- Fridge – Make a smooth ball again. Cover and let rise in the fridge for 6 to 12 hours or up to 24 hours.
- Room temperature – Thaw at room temperature for 2 to 3 hours.
Pro tip – A brioche is an enriched dough with lots of butter, sugar, and eggs. Hence, it does take longer for the yeast to mature so overnight in the fridge does add tons of flavor.
Shape the brioche a tete
- Divide – Butter the brioche molds and set them aside. Divide the dough into 2 portions. Then, divide each into 6 equal portions of approximately 110 grams each making a total of 12 buns. Alternatively, you can also make 8 equal pieces of approximately 80 grams each. (see video). Shape each portion into a ball. Set aside.
Pro tip – You can also use a muffin pan or mini cake pans.
- Method 1
- Press each ball with your fingers to create a slightly oblong shape (like a snowman with a big head and small body).
- Using your fingers poke a hole in the center of the large ball (body) and poke the small ball (head) through it. (see video)
- Method 2
- Divide each ball into two – one large and one small.
- Make a hole in the large ball.
- Then, place the small ball in the hole on the large ball.
- It does not have to be in. Just placed on top.
- Method 1
- Place in the prepared brioche pans. Cover with a clean kitchen cloth and let rise in a warm place until double in size. This can take an hour up to 90 minutes.
Pro tip – You can also let these proof in the fridge overnight, and thaw an hour before baking. Perfect for weekend or festive breakfast.
Proof and bake
- About 10 minutes before baking, preheat the oven at 375°F / 190°C / Gas Mark 5.
- Brush each brioche with egg wash and sprinkle with sugar pearls. Bake for 20 to 25 minutes or until lightly golden brown on top.
Pro tip – If the buns get too dark on the top – tent with a foil.
- Cool on the cooling rack. It is best to rest these for at least 15 mins before you serve.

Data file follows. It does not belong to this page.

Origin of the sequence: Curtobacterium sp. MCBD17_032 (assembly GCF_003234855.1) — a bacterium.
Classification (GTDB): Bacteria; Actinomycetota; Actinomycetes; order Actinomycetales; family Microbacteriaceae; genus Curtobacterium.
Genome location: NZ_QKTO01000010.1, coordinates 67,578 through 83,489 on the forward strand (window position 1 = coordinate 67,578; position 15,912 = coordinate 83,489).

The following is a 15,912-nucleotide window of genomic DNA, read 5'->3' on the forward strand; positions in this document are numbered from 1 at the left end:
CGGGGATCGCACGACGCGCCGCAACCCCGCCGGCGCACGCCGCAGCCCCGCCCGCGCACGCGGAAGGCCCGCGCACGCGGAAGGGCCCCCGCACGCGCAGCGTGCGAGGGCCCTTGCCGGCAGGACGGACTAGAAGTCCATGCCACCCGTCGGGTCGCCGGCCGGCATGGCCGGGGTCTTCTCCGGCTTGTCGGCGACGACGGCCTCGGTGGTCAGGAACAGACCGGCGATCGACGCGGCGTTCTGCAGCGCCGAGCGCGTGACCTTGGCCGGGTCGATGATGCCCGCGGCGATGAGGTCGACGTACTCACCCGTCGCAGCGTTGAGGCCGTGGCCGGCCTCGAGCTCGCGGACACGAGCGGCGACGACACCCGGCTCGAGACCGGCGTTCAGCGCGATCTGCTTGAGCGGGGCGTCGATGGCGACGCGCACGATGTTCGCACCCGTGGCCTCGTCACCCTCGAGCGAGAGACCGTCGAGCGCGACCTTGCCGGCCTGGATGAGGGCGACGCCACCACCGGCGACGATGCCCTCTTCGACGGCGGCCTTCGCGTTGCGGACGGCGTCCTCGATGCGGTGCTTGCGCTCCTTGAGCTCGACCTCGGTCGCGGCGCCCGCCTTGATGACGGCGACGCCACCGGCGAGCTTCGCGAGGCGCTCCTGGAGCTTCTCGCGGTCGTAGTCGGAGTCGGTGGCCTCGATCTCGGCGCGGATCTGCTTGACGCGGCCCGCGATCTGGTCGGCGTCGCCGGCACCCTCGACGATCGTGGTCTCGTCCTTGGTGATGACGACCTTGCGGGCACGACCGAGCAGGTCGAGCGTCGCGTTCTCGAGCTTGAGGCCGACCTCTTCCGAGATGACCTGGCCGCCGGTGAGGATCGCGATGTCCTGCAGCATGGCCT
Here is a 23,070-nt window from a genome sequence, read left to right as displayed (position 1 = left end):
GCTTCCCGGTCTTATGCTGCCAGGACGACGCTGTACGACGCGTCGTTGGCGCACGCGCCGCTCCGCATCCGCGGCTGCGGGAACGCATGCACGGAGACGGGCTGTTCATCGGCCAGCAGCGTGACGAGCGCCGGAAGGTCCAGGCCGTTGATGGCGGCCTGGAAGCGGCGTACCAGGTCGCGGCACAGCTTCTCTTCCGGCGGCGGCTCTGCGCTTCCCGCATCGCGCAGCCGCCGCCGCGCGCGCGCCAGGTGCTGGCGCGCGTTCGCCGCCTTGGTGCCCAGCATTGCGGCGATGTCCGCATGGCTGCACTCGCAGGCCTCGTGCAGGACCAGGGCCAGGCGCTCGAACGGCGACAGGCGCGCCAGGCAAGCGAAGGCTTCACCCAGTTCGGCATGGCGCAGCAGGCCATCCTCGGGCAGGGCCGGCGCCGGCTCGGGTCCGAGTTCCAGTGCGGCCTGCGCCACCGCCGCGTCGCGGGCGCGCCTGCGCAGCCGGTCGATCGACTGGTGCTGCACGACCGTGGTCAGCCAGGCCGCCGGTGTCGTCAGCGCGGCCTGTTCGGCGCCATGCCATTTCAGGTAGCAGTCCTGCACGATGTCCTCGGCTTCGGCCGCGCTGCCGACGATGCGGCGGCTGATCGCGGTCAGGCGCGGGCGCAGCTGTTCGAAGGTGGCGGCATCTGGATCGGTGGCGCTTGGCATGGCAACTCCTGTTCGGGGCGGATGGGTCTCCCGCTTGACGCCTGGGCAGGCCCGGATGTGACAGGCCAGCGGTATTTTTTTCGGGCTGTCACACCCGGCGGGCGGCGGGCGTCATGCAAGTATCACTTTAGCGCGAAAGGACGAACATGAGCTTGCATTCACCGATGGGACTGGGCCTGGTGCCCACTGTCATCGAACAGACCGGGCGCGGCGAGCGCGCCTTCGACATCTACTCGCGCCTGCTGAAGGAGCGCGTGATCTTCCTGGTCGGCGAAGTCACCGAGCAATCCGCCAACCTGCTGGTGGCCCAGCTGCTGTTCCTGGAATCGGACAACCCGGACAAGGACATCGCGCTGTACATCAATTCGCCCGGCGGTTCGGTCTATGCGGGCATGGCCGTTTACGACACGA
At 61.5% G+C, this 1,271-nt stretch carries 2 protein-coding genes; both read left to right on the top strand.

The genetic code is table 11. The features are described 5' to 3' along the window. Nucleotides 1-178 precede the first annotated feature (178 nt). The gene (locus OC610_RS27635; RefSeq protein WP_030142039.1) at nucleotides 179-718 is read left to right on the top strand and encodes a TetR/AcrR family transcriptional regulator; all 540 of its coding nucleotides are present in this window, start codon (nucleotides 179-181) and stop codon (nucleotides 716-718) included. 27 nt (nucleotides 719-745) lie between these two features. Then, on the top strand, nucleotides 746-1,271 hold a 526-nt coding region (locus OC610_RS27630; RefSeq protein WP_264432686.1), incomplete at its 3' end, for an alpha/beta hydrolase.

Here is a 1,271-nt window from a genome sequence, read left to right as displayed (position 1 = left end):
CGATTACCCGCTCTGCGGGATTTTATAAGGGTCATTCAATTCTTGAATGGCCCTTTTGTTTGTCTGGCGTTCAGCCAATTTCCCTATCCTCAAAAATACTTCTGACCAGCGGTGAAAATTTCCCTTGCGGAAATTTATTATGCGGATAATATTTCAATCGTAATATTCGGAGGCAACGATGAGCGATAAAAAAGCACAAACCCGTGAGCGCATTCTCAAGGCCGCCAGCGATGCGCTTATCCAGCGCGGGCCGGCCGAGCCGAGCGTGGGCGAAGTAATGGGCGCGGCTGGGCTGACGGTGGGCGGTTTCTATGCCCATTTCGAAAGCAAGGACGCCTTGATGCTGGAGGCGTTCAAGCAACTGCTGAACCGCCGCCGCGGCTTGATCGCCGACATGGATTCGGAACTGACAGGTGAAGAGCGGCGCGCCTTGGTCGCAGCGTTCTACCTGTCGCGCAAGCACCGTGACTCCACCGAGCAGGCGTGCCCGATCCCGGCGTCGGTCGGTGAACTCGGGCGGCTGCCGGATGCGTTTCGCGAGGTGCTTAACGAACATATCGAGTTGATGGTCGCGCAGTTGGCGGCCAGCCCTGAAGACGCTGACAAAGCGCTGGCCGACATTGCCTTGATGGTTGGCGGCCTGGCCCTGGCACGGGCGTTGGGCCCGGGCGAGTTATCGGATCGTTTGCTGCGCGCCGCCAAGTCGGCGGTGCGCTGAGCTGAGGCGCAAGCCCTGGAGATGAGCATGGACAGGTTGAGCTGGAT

- Brioche loaf – this dough can be shaped into a loaf and baked in a 9 x 4 x 4-inch loaf pan.
- Jam babka – roll the dough into a rectangle, and smear a generous amount of your favorite jam. Cut in the middle lengthways and twist to make a babka. Bake until golden.
- Hamburger buns – these make the most delicious buns for your burgers. Divide into 12 and shape and shape into a flat ball. See my brioche buns recipe
Tips for Success
Here are some tips to help you make the best brioche bread:
- Use high-quality ingredients: Since brioche is a simple bread that relies on the quality of its ingredients, it’s essential to use fresh, high-quality ingredients. This includes using fresh eggs, unsalted butter, and good-quality flour.
- Plan ahead: Brioche dough benefits from a slow fermentation process, so plan your baking schedule accordingly. Consider making the dough the day before you plan to bake it and allowing it to rise and develop flavors in the refrigerator overnight. This long, slow rise helps enhance the taste and texture of the bread.
- Be mindful of temperatures: The temperature of your ingredients and environment can affect the outcome of your brioche bread. Make sure your eggs and butter are at room temperature before using them. Additionally, keep an eye on the dough’s temperature during mixing and proofing. If it becomes too warm, it can hinder proper gluten development and affect the texture.
- Give it time to rise: Brioche dough requires sufficient time to rise properly. Allow the dough to rise until it has doubled in size during the initial rise and the second rise after shaping. This can take longer than with other bread due to the high-fat content in brioche.
- Handle the dough gently: Brioche dough is delicate due to its high butter content. Handle it gently during mixing and shaping to avoid overworking the dough, which could result in a dense texture. Use a gentle folding technique to lightly incorporate the butter and knead the dough.
- Use the butter properly: When adding the butter to the dough, it’s important that the butter is soft but still cool. Add it gradually, in small pieces, while the mixer is running on low speed. This helps the butter incorporate evenly into the dough without melting completely.
- Experiment with variations: While traditional brioche is delicious, you can also experiment with different flavors and add-ins. Try adding a hint of vanilla extract, orange zest, or even chocolate chips to the dough to create unique brioche variations.
- Don’t rush the baking process: Bake your brioche bread at the appropriate temperature and for the recommended time. Keep an eye on it while baking to ensure it doesn’t brown too quickly. If it starts to brown too much, you can tent it with aluminum foil to prevent further browning while it finishes baking.
Here are some common problems and their potential solutions:
- Dense or Heavy Texture: If your brioche bread turns out dense or heavy instead of light and fluffy, there might be a few causes: